A cheese for every cheeseboard, that’s what Saint Agur is. Butter-smooth and ever-so-slightly walnutty: before the flourishes of tangy blue reach your palate, a creamy sourness comes forward. Like the best Greek yoghurt or a dollop of creme fraiche, it shouts to be paired with fruit and acidity – fresh pear, apricots, mango. The sharper, piquant flavours come later, gently rolling into view like a morning mist over the volcanoes of its Auvergne homeland.
It’s so unlike other blue cheeses that it can happily take its place alongside another on a cheeseboard. Saint Agur’s balance sits between unctuousness (without being gooey) and blue-veined spice (without stinging your eyes). For a moment of indulgence – and we could always do with more of those – pair with one of the following and explore the complexities that each brings out …
The red wine
Let’s try something new. After a bit of a dance with cabernet franc from Mendoza, I’ve decided that I’d most enjoy my Saint Agur with a bright, fruity Austrian zweigelt. I particularly love the wines being produced by natural winemakers in this part of the world, who use the zweigelt grape with passion, and encourage its tart blackcurrant, liquorice and peppery flavours to break through. Known as the ideal picnic wine, zweigelt pairs deliciously with the creamy texture and more complex flavours of the Saint Agur. Claus Preisinger’s biodynamic Kieselstein has the fresh acidity to balance Saint Agur’s decadence and a leathery earthiness to match the cheese’s delicate barnyard character.
The white wine
Sweet white wines such as sauternes or ice wine are an absolute classic here, but for honey-pear-syrup-sponge deliciousness, you really can’t get any better than a Hungarian tokaj aszú.
Tokaj aszú is the amber-jewelled, noble rot royalty of wine (noble rot is a fungus that helps create some of the most prized dessert wines). When I drink tokaj aszú I feel luxurious whatever I’m doing – which is why I think it pairs gorgeously with our highly flexible Saint Agur, a secretly luxurious cheese with rich, mushroomy flavours that’s equally at home drizzled in truffle oil or popped on a cracker. In great examples of aszú there are spicy notes of stem ginger and saffron, and lux cheeseboard fruits like fig, date and dried apricots that perfectly complement Saint Agur’s complexity. Even if you don’t usually enjoy sweet white wines, when those sticky-sweet, honeyed fruit aromas and flavours mingle deliciously with your cheese, you’ll be converted.
Avoiding high bitterness is the aim here. What we want is fruity malt character, and the warming flutter of alcohol flickering in the throat to balance the cheese’s peppery funk.
Export stout. That’s the beer for this job. The Kernel Export Stout is hard to beat, and its deep, dark, roasty character, studded with dried fruits and peels, is a satisfying, surprising match for Saint Agur.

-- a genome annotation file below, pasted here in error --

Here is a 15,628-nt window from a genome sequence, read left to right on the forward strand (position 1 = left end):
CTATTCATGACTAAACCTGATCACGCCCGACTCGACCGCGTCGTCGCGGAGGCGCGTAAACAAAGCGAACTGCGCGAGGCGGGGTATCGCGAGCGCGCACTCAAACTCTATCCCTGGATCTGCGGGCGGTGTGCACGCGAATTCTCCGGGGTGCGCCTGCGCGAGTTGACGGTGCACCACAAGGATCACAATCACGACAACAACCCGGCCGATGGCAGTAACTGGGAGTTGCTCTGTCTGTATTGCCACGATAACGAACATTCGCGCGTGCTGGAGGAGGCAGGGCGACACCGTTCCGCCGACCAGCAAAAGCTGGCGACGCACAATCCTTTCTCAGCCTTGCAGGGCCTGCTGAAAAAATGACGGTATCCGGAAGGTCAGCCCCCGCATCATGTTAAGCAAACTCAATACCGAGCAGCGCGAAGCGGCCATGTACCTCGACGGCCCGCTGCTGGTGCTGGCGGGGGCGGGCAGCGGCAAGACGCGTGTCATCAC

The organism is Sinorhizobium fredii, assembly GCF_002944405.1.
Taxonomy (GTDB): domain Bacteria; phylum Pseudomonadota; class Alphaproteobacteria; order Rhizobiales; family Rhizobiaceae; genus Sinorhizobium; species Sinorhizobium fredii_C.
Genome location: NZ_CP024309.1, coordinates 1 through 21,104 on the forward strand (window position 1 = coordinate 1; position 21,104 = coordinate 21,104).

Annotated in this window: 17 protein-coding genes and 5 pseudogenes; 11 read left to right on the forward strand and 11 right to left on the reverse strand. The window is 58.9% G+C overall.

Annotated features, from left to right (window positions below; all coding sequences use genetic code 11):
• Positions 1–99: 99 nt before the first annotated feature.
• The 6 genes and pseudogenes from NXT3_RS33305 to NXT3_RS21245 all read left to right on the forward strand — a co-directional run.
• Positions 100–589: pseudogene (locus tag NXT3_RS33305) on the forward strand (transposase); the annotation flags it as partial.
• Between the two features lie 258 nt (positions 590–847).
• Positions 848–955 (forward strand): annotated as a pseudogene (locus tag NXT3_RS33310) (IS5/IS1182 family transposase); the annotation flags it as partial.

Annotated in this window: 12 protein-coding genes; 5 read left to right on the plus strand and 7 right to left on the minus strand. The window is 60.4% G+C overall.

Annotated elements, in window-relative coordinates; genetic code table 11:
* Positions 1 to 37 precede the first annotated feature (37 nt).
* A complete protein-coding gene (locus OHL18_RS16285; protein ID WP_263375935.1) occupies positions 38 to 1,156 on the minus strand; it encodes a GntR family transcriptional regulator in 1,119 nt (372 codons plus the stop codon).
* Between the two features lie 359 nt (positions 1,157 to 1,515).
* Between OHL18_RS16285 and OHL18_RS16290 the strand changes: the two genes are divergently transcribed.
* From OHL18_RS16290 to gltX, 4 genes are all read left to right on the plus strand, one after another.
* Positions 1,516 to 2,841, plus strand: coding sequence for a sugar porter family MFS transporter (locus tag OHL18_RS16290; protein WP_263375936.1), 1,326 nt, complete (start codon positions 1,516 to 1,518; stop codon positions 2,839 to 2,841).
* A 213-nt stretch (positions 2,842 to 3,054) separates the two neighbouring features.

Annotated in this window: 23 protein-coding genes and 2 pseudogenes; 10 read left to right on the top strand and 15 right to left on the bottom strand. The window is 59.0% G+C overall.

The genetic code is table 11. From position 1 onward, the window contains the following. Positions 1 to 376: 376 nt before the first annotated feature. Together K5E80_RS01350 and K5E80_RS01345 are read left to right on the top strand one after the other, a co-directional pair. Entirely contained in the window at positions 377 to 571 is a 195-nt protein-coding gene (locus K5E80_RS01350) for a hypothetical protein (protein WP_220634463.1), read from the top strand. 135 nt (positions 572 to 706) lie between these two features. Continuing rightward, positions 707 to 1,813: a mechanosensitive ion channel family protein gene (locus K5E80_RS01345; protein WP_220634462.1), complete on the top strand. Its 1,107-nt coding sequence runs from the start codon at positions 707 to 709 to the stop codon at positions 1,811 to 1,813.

On the complete opposite side of the spectrum, for less decadence and more refreshment, grab a sour saison. Give Burning Sky Saison Provision a try – tart and layered with “farmhouse” vibes, it cuts through the cream and play-fights with the funky farmyard in this cheese like a fun family friend.
Again we’re looking at something sweet here, something luscious, something that goes down smooth and blooms with aromatics inside your head. I’ve picked Ron Zacapa XO rum. However, a demerara rum such as El Dorado 12 would be just as fantastic.
The sweetness of the spirit brings out a sharper profile of the cheese. Its saltiness, too, is a welcome addition to the sugary rum, which has a deep layering of flavours thanks to it being made from sugar cane syrup in a similar way to sherry – complex but so easy and joyful to sip.
Let’s talk about the rebujito. Starring sherry and made as casual or as sophisticated as you like, I can’t think of a better drink to pair with Saint Agur. Sherry, with its endless layers of flavours ranging from sweet to earthy, was made for this cheese. Don’t fight it.
Switch the fino sherry out for oloroso, and enjoy all those wonderful woody, autumnal aromas mingling like far-off bonfire smoke with the sky – bringing out our cheese’s umami.
If you’d rather enjoy the almondy-spritz of a fino rebujito to celebrate the salty, piquant nature of your cheese, absolutely go for it. And if you use lemonade instead of lemon juice and soda – who am I to judge?
Cider is cheese’s soulmate, and at the moment natural cider is the drink you need to know about. Made from 100% pressed juice and nothing more, these drinks are usually made with their own naturally-occurring yeasts, giving them the complexity and expressive terroir you’d expect from fine wine.
Try something slightly sweet and slightly tannic to balance out the salty, funky flavours of the cheese – and a cider with a little bit of natural yeast earthiness will also pair beautifully.
Look out for a “keeved” cider: this means it’s been made using a historic method that keeps some of the residual sugar from the juice. Pilton makes amazing keeved ciders, and its first release of 2021, Fox Dog Cat, with its fruity juiciness and a tiny curl of smoke to finish is a dream with Saint Agur.
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